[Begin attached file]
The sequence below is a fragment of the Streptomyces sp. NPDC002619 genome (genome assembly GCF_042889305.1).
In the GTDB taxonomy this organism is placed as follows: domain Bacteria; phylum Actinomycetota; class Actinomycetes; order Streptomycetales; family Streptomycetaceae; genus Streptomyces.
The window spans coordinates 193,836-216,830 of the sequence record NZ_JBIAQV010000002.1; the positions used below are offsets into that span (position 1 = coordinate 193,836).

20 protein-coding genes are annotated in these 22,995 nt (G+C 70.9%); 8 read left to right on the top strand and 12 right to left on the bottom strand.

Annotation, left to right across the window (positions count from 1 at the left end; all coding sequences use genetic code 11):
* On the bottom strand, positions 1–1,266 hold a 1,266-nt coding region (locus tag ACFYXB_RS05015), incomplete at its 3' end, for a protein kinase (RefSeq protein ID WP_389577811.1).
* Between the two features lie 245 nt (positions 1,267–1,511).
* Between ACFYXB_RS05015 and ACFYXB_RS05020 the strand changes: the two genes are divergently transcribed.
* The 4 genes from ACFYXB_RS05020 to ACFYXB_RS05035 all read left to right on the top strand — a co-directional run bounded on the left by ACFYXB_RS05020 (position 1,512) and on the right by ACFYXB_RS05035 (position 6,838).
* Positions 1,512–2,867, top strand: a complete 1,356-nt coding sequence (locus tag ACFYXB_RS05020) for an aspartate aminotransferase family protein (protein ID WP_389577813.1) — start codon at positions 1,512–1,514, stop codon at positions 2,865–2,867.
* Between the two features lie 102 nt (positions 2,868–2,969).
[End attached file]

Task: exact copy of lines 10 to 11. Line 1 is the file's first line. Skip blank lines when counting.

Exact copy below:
* Positions 1,512–2,867, top strand: a complete 1,356-nt coding sequence (locus tag ACFYXB_RS05020) for an aspartate aminotransferase family protein (protein ID WP_389577813.1) — start codon at positions 1,512–1,514, stop codon at positions 2,865–2,867.
* Between the two features lie 102 nt (positions 2,868–2,969).